It forms part of the basis for the New Zealand Electronic Text Centre's site at http://www.nzetc.org/.

 
At Monday, December 07, 2009 1:22:00 PM, Blogger Antony said...

Hi - once again (I think this is the third time I've commented on your blog), you give one of the clearest expositions of the problem and the solution that I've come across. Thanks!
Antony

 
At Wednesday, December 09, 2009 5:50:00 AM, Blogger Liliana Melgar said...

I think that the problem of identifying subjects (headings, descriptors) is more complex than the author's because meaning depends on specific domains (it is not fixed as an author is -although there are some cases where he is not-).
Perhaps one should be able to use URIs depending on the needs (with whom I need to interoperate with at a specific time).
And I guess that in that case is when we need "scope", isn't it? (In the scope of x community a term means this, in the scope of y community this other). I haven't tried to find out, but when I read about what Owen says of how RDF is trying to solve the problem of identity (http://www.w3.org/TR/cooluris/) I thought if Linked Data has also a way to use "scope" as Topic Maps does, to express the context in which an assertion has validity...

 
At Wednesday, December 09, 2009 4:07:00 PM, Blogger Alexander Johannesen said...

Antony : Thanks.

Liliana : Yes, subjects are inherently complex. To deal with that LCSH was created, which is simple on the face of it but overly complex when used "right" to the point of needing half a library degree for serious ventures, which essentially means no one will use it.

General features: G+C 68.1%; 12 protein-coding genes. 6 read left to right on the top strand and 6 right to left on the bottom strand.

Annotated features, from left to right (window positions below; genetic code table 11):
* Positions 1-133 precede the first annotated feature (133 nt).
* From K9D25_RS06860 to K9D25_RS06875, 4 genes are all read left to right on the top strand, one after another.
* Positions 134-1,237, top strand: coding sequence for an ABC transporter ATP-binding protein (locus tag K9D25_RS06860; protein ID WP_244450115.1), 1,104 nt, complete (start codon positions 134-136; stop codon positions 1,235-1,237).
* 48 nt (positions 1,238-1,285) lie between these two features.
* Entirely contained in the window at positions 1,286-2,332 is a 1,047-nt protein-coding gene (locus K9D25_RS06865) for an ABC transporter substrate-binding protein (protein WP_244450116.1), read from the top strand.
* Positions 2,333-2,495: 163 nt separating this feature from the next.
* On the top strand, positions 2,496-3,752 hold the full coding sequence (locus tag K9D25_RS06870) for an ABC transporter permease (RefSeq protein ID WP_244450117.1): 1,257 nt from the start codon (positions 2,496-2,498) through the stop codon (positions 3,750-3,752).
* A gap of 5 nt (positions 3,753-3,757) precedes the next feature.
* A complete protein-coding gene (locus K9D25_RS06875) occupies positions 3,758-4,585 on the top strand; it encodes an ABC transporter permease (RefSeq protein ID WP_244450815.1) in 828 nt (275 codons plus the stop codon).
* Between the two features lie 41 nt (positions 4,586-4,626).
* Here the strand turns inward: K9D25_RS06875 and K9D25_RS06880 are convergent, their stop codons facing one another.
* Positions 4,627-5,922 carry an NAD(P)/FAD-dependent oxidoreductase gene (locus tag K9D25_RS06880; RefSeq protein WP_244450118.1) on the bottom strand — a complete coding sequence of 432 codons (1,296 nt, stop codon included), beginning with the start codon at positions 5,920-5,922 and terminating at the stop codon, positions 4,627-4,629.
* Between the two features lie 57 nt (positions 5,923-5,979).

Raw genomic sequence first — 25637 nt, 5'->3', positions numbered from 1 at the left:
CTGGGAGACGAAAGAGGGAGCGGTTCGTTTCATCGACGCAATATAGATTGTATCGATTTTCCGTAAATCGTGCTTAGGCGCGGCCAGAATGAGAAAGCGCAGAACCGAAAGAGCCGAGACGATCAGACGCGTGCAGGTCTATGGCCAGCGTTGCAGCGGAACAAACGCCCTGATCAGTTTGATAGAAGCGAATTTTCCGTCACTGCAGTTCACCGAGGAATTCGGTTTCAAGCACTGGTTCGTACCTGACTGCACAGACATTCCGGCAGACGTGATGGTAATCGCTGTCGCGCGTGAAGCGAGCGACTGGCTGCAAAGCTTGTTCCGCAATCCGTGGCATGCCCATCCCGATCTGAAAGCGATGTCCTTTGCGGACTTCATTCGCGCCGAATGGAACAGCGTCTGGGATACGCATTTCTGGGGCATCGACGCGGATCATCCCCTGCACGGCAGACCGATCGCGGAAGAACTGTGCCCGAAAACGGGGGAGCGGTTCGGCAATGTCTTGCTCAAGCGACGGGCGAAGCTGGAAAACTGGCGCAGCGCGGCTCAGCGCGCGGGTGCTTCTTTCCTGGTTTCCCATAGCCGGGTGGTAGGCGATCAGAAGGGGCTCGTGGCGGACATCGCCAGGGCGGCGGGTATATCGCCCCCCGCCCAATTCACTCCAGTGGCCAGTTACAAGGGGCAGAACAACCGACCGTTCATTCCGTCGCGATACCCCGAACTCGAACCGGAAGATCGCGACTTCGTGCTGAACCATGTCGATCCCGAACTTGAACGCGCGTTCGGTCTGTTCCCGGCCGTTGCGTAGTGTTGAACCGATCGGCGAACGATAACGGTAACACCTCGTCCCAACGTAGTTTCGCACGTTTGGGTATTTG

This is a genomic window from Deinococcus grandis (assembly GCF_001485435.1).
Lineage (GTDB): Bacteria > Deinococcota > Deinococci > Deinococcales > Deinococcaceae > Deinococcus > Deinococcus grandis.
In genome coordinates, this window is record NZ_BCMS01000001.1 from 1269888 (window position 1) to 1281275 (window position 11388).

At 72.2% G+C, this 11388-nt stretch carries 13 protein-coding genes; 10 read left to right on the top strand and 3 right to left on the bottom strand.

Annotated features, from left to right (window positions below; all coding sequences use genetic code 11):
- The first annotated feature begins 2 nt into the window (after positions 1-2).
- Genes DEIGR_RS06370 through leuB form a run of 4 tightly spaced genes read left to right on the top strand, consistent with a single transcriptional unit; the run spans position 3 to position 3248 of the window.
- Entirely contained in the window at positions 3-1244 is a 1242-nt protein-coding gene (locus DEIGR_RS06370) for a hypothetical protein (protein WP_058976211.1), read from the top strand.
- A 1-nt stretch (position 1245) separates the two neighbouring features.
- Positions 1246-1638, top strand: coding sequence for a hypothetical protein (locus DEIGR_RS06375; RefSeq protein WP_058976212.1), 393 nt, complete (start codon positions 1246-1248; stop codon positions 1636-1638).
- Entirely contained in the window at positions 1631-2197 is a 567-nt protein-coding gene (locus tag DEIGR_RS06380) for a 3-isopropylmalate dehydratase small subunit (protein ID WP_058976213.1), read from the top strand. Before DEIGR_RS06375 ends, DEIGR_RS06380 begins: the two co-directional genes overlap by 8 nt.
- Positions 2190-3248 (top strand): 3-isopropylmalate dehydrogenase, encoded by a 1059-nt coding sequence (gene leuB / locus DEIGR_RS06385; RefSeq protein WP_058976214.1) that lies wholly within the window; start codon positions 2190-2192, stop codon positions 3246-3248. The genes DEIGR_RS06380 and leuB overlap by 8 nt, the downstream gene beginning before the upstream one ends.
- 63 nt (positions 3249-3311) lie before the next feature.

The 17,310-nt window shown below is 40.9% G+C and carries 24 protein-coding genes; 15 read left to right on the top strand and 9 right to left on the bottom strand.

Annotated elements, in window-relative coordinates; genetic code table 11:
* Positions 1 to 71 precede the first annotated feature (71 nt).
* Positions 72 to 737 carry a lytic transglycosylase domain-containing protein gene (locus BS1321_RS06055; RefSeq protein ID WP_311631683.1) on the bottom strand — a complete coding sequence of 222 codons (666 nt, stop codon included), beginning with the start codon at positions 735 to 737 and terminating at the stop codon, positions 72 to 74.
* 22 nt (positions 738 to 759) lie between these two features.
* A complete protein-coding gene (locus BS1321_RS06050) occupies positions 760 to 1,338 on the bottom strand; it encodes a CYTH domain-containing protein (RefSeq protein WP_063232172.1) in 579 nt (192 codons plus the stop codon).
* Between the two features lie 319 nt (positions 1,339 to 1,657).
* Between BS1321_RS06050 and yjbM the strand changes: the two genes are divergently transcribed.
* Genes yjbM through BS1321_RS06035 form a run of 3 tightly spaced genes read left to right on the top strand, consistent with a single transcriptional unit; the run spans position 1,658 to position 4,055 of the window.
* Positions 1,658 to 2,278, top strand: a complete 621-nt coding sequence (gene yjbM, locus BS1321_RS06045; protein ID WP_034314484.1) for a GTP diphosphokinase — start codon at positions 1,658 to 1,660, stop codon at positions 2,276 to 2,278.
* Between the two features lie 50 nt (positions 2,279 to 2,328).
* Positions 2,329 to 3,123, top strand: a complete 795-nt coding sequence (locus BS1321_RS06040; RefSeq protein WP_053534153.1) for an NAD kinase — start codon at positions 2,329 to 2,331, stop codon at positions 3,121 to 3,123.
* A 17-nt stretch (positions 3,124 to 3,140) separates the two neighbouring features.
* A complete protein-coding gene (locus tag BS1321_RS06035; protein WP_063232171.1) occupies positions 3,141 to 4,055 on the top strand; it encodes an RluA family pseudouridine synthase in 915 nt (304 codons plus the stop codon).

The last point is of course about scope and temporality of value statements. Some are easier than others to deal with (authors tend to be finite beings, only occupying identifiable timescales, while the concept of "early days of Internet" is far more vague).

I've thought a lot about how to make temporality and scope easier to deal with in terms of subjectivity, but it's a really hard nut to crack, possibly impossible. Using anchors for sub-identities break at the server level (he said, egg on face), but some ideas from URI templating might be helpful (albeit breaking the notion of cool URIs). I know Kal Ahmed had some ontological magic for temporality inside datasets, ubt they weren't easy to apply nor maintain, and I think that is the hard part.

Also, we come down with sub-identifying things that may or may not invalidate some overall identity, and it's a dangerous thing to do when you want to do things "right." Ideas, anyone?